A recent decision by the Third Circuit examined the circumstances under which an arbitrator must decide gateway questions of arbitrability in cases involving challenged loan assignments.  In Zirpoli v. Midland Funding, LLC, the plaintiff took a loan pursuant to a contract that contained an arbitration agreement with a delegation clause.  The lender then assigned

The Third Circuit recently vacated an order denying class certification, and in the process provided more clarity on what plaintiffs must do to satisfy Rule 23’s predominance and ascertainability requirements.

In Kelly v. RealPage Inc., — F.4th —, 2022 WL 3642113 (3d Cir. Aug. 24, 2022), the plaintiffs alleged that their rental applications were

The Third Circuit recently reinstated the putative class action Clemens v. ExecuPharm Inc., concluding there was sufficient risk of imminent harm after a data breach to confer standing on the named plaintiff when the information had been posted on the Dark Web.

Continue Reading Data Breach and the Dark Web: Third Circuit Allows Class Action Standing With Sufficient Risk of Harm

Banks, lenders, and other financial institutions who submit information to credit reporting agencies should take note of a recent Third Circuit decision adopting a “reasonable reader” standard for evaluating whether a credit report was inaccurate or misleading under Fair Credit Reporting Act (“FCRA”).

Continue Reading Third Circuit Adopts “Reasonable Reader” Standard to Evaluate FCRA Claims.

When a class action is filed, defendants often wonder whether tendering a payment to a class representative can defeat the claims.  In a recent decision, the Third Circuit held that a mid-litigation payment to a class representative plaintiff does not moot her claim if the check is not cashed.  Duncan v. Governor of the Virgin Islands, — F.4th —-, 2022 WL 3906213 (3d Cir. Aug. 31, 2022).  But tendering the payment, even if the check is uncashed and even if the plaintiff claims the payment does not cover the full value of her claim, did make the plaintiff an atypical class representative and provided a basis to defeat certification of a damages class.

Continue Reading Post-Litigation Refund Check Does Not Moot Class Representative’s Damages Claim, but It Does Defeat Class Certification

Last week the Third Circuit reversed a summary judgment ruling in favor of Harriet Carter Gifts and NaviStone for alleged violations of Pennsylvania’s Wiretapping and Electronic Surveillance Control Act, or WESCA.  See Popa v. Harriet Carter Gifts, Inc., Case No. 21-2203, 2022 WL 3366425 (3rd Cir. Aug. 16, 2022). This lawsuit is one of many recent putative class actions attempting to apply decades-old wiretapping laws against websites and their service providers.  The named plaintiff is a consumer that allegedly shopped on Harriet Carter Gifts’ website while NaviStone’s marketing software was installed on the website.  Plaintiff argued that defendants violated WESCA by simultaneously sending her interactions with Harriet Carter’s website to NaviStone.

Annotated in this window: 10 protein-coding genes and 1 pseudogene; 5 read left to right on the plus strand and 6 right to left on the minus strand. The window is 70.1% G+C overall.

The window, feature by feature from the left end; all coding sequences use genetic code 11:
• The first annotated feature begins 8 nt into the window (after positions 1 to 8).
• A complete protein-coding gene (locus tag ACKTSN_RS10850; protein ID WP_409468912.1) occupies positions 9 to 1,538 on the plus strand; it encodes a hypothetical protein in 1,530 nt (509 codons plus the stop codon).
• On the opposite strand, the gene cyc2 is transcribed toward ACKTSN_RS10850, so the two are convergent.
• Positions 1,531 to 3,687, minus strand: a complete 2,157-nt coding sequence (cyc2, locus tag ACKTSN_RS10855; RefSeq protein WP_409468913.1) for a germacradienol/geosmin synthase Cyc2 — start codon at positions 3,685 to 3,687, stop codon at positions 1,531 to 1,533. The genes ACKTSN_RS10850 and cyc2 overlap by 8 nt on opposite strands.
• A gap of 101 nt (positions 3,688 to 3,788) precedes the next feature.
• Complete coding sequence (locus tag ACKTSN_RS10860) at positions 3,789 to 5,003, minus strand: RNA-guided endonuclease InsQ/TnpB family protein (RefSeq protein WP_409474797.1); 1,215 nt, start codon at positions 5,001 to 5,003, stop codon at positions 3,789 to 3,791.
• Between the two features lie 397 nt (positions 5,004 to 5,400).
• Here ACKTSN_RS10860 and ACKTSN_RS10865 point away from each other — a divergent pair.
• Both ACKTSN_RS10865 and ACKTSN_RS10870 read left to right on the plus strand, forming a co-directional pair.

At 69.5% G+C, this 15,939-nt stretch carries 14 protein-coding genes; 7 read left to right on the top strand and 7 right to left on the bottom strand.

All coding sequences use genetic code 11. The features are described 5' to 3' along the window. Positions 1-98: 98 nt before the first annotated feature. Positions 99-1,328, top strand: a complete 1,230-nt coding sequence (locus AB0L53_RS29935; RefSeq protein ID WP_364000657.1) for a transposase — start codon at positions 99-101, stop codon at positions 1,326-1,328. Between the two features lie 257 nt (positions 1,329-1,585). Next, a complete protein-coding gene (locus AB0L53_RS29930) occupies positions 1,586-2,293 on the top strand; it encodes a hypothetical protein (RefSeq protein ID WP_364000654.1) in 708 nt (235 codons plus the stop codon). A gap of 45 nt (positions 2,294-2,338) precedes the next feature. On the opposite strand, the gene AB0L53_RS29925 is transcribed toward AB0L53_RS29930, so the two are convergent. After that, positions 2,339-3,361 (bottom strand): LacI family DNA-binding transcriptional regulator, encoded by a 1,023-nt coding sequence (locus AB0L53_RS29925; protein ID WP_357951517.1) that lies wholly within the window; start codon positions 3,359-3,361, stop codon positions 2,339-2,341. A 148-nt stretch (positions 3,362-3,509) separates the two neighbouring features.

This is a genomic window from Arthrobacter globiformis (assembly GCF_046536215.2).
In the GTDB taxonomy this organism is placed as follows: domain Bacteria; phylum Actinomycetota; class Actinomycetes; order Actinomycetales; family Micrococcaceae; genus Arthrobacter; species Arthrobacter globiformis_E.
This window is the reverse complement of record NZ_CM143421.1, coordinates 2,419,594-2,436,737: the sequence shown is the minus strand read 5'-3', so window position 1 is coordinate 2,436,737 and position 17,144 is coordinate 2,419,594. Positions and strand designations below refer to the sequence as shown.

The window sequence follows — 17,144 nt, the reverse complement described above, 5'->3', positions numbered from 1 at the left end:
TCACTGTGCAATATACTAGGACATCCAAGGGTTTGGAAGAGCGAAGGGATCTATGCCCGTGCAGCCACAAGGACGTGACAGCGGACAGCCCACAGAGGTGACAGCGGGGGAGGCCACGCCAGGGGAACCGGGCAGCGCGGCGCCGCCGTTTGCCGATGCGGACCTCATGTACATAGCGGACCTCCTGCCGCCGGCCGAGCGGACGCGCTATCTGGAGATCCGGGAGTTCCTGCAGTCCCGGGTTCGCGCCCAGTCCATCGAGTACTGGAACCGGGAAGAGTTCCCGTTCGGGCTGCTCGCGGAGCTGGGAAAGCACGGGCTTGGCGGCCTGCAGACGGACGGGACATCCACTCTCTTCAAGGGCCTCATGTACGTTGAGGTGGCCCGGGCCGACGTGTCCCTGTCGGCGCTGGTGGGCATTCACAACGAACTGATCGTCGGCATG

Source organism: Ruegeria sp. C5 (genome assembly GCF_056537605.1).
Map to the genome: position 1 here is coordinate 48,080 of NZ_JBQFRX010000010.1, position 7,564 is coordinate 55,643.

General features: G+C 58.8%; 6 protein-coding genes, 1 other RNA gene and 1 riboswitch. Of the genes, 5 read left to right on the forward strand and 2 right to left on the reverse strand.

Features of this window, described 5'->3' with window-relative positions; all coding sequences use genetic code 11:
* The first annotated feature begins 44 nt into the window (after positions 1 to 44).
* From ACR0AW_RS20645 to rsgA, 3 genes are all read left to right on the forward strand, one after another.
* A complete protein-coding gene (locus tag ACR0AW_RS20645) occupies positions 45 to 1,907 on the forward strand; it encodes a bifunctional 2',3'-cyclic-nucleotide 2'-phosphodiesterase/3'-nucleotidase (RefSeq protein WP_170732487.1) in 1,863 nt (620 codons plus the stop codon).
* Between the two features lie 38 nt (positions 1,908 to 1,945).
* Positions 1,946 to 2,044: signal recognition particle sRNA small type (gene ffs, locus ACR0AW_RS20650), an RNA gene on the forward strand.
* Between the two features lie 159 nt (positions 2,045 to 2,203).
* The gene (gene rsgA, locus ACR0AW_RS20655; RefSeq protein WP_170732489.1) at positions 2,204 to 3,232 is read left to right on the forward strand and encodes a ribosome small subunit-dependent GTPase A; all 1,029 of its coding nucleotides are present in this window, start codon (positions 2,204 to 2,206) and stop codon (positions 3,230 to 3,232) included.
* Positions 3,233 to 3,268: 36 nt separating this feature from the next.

Continue Reading Third Circuit Revives Wiretapping Claims Against Marketing Software Company

The Third Circuit’s recent decision in Allen v. Ollie’s Bargain Outlet, Inc., — F.4th —-, 2022 WL 2284654 (3d Cir. 2022), gave close scrutiny to two elements of the class certification inquiry – numerosity and commonality – that are often deemed satisfied with little analysis, and rejected the district court’s reliance on inferences drawn from limited evidence. 

Continue Reading Third Circuit Refuses to Accept Inferences to Support Findings of Numerosity and Commonality

A consumer purchases a product and later finds out that the product was contaminated with a toxic substance.  Was the consumer injured?  Without knowing more, the answer is “no”—at least for the purposes of establishing standing in the Third Circuit.  In Koronthaly v. L’Oreal USA, Inc., 374 F. App’x 257, 259 (3d Cir. 2010), the court held that mere exposure to lead in lipstick was not sufficient to support standing.  Years later, in In re Johnson & Johnson Talcum Powder Prods. Mktg., Sales Practice & Liability Litigation, 903 F.3d 278, 289, 290 n. 15 (3d Cir. 2018), the court held that mere exposure to a carcinogen in talcum powder is likewise not enough to establish standing.

Following this trend, District Judge Chesler in the District of New Jersey recently dismissed a case where plaintiffs alleged they purchased baby food contaminated with heavy metals.  See Kimca v. Sprout Foods, Inc. d/b/a Sprout Organic Foods, 2022 WL 1213488 (D.N.J. Apr. 25, 2022)

Continue Reading Were You Exposed to Toxic Substances in Consumer Products?  You May Lack Standing to Sue in the Third Circuit.

To circumvent predominance issues, plaintiffs sometimes will ask a court to certify an issue class under Rule 23(c)(4). The Third Circuit recently made it more difficult for plaintiffs to do so by making clear that the issue underlying such a request for class certification must independently satisfy one of the requirements of Rule 23(b). See

Under American Pipe and Construction Company v. Utah, the filing of a class complaint tolls the limitations period governing the individual claims of putative class members. 414 U.S. 538 (1974). How such tolling applies on a case-by-case basis can present difficult questions.

One such question is whether American Pipe tolling applies to individual claims